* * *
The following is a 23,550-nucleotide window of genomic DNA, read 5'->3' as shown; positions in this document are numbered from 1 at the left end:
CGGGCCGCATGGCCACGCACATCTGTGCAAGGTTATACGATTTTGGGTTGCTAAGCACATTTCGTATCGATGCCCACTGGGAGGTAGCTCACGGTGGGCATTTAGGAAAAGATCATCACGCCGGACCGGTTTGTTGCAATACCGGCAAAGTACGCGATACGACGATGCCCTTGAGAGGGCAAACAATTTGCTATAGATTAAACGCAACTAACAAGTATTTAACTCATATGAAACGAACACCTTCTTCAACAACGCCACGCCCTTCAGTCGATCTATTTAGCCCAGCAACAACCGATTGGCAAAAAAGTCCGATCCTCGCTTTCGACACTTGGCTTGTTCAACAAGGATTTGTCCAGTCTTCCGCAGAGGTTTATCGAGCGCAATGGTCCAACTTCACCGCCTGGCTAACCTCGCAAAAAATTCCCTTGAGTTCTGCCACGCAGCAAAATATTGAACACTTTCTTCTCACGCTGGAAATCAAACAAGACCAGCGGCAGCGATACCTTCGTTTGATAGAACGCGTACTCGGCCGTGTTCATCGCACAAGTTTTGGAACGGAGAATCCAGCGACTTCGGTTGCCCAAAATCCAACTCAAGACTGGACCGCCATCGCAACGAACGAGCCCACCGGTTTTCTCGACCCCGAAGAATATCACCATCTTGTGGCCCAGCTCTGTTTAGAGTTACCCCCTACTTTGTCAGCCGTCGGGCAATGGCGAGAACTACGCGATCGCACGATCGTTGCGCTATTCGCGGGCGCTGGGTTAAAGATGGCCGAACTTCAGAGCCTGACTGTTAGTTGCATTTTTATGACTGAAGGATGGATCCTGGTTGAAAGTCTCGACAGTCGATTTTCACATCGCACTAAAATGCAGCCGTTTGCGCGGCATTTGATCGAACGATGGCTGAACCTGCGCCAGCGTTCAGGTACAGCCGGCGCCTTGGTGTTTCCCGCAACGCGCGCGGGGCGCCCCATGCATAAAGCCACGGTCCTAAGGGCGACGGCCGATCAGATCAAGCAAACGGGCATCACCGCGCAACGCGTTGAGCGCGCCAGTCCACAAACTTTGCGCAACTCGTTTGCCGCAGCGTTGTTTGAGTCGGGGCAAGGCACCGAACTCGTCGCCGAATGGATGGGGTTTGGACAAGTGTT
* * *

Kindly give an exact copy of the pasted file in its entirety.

The following is a 23,550-nucleotide window of genomic DNA, read 5'->3' as shown; positions in this document are numbered from 1 at the left end:
CGGGCCGCATGGCCACGCACATCTGTGCAAGGTTATACGATTTTGGGTTGCTAAGCACATTTCGTATCGATGCCCACTGGGAGGTAGCTCACGGTGGGCATTTAGGAAAAGATCATCACGCCGGACCGGTTTGTTGCAATACCGGCAAAGTACGCGATACGACGATGCCCTTGAGAGGGCAAACAATTTGCTATAGATTAAACGCAACTAACAAGTATTTAACTCATATGAAACGAACACCTTCTTCAACAACGCCACGCCCTTCAGTCGATCTATTTAGCCCAGCAACAACCGATTGGCAAAAAAGTCCGATCCTCGCTTTCGACACTTGGCTTGTTCAACAAGGATTTGTCCAGTCTTCCGCAGAGGTTTATCGAGCGCAATGGTCCAACTTCACCGCCTGGCTAACCTCGCAAAAAATTCCCTTGAGTTCTGCCACGCAGCAAAATATTGAACACTTTCTTCTCACGCTGGAAATCAAACAAGACCAGCGGCAGCGATACCTTCGTTTGATAGAACGCGTACTCGGCCGTGTTCATCGCACAAGTTTTGGAACGGAGAATCCAGCGACTTCGGTTGCCCAAAATCCAACTCAAGACTGGACCGCCATCGCAACGAACGAGCCCACCGGTTTTCTCGACCCCGAAGAATATCACCATCTTGTGGCCCAGCTCTGTTTAGAGTTACCCCCTACTTTGTCAGCCGTCGGGCAATGGCGAGAACTACGCGATCGCACGATCGTTGCGCTATTCGCGGGCGCTGGGTTAAAGATGGCCGAACTTCAGAGCCTGACTGTTAGTTGCATTTTTATGACTGAAGGATGGATCCTGGTTGAAAGTCTCGACAGTCGATTTTCACATCGCACTAAAATGCAGCCGTTTGCGCGGCATTTGATCGAACGATGGCTGAACCTGCGCCAGCGTTCAGGTACAGCCGGCGCCTTGGTGTTTCCCGCAACGCGCGCGGGGCGCCCCATGCATAAAGCCACGGTCCTAAGGGCGACGGCCGATCAGATCAAGCAAACGGGCATCACCGCGCAACGCGTTGAGCGCGCCAGTCCACAAACTTTGCGCAACTCGTTTGCCGCAGCGTTGTTTGAGTCGGGGCAAGGCACCGAACTCGTCGCCGAATGGATGGGGTTTGGACAAGTGTT